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Cross on public land in San Diego is unconstitutional, federal court rules

The 9th Circuit Court of Appeals did not order the 43-foot cross atop San Diego's Mt. Soledad removed. Instead, it sent the case back to a trial judge.

January 05, 2011|By Tony Perry and Nardine Saad, Los Angeles Times
  • The Mt. Soledad cross is a monument to veterans, but its Christian nature alienated veterans of other faiths, including Jewish War Veterans of the United States of America and other non-Christian plaintiffs. They first brought the suit in district court in the 1990s.
The Mt. Soledad cross is a monument to veterans, but its Christian nature… (Allen J. Schaben / Los Angeles…)

Reporting from San Diego and Los Angeles — The 43-foot cross atop public land on Mt. Soledad in San Diego is an unconstitutional "government endorsement of religion," a federal appeals court ruled Tuesday, the latest twist in a two-decade legal struggle.

But the U.S. 9th Circuit Court of Appeals did not order the cross removed, as the Jewish War Veterans and other litigants, backed by the American Civil Liberties Union, had hoped.

Instead, a three-judge panel sent the case back to a federal trial judge for "further proceedings" on the issue of whether the cross can be modified to "pass constitutional muster" as a war memorial, wrote Judge M. Margaret McKeown.

Tuesday's ruling was in response to an appeal from a July 2008 ruling by U.S. District Judge Larry Burns that the cross was part of a war memorial and thus could remain.

The property surrounding the cross has been controlled by the U.S. Department of Defense since 2006, a move that supporters of the cross on the City Council and U.S. House of Representatives thought would protect it from a court ruling that a cross on public property is improper.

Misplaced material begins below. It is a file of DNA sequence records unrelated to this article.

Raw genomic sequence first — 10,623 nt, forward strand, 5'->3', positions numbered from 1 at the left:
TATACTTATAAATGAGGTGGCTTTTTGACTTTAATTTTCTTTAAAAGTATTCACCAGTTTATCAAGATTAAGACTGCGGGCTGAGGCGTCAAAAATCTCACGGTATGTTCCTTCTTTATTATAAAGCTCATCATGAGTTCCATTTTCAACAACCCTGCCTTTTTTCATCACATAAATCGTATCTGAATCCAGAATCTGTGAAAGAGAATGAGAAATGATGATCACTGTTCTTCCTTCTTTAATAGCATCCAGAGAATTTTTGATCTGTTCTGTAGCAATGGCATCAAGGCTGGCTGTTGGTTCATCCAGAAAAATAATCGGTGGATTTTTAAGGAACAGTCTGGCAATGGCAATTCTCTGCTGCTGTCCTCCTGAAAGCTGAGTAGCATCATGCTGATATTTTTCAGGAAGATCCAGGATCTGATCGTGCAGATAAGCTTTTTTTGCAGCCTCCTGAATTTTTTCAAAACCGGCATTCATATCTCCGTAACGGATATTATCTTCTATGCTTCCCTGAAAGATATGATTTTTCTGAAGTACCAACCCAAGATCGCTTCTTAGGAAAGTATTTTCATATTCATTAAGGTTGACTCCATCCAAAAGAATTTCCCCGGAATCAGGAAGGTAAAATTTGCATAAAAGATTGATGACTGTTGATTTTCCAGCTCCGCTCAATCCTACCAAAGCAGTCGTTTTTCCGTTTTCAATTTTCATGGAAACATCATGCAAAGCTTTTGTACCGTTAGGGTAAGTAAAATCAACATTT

In a 56-page opinion, McKeown wrote that "having considered its history, its religious and non-religious uses, its sectarian and secular features, the history of war memorials and dominance of the Cross — we conclude that the Memorial, presently configured and as a whole, primarily conveys a message of government endorsement of religion that violates" the constitutional provision of separation of church and state.

The ruling did not suggest methods in which the Latin cross and surrounding property could be reconfigured.

The cross was first erected in 1913, but the version there now was erected in 1954. In recent years, hundreds of small plaques have been placed on walls at the base of the cross in honor of military veterans of all faiths. But McKeown said that did not change the fact that the cross is primarily a Christian symbol.

Defendants in the case were the city of San Diego, the U.S. government and Secretary of Defense Robert M. Gates.

The practical effect of Tuesday's decision is that the Mt. Soledad cross will have to be removed from the memorial site unless a full panel of appeals judges reverses the ruling or the Supreme Court accepts review and reverses it, said San Diego City Atty. Jan Goldsmith.

"This is a fundamental victory for freedom of religion in this country," said David Blair-Loy, legal director of the American Civil Liberties Union of San Diego and Imperial Counties, which litigated the case.

"Most people who drive by every day only see the cross. They don't see the rest of the site, and for decades the cross stood there by itself," Blair-Loy said. "People see that as the government endorsing Christianity and preferring it to other religions."

The cross' Christian nature alienated veterans of other faiths, including Jewish War Veterans of the United States of America and other non-Christian plaintiffs, who first brought the suit in district court in the 1990s.

The American Center for Law and Justice, a nonprofit public interest law firm based in Washington, D.C., called the decision a "a judicial slap in the face to the countless military veterans honored by the memorial."

The organization, which focuses on constitutional law and religious freedom, intends to take further action to preserve the iconic cross.

"Historically, war memorials will traditionally have a cross as a reference point because it has taken on this universal symbolism of sacrifice all over the world," said Jay Sekulow, chief counsel of the American Center for Law and Justice.

"If this decision stands — that every war memorial that has a religious symbol is unconstitutional — it will be really troubling to the supreme courts."

tony.perry@latimes.com

nardine.saad@latimes.com

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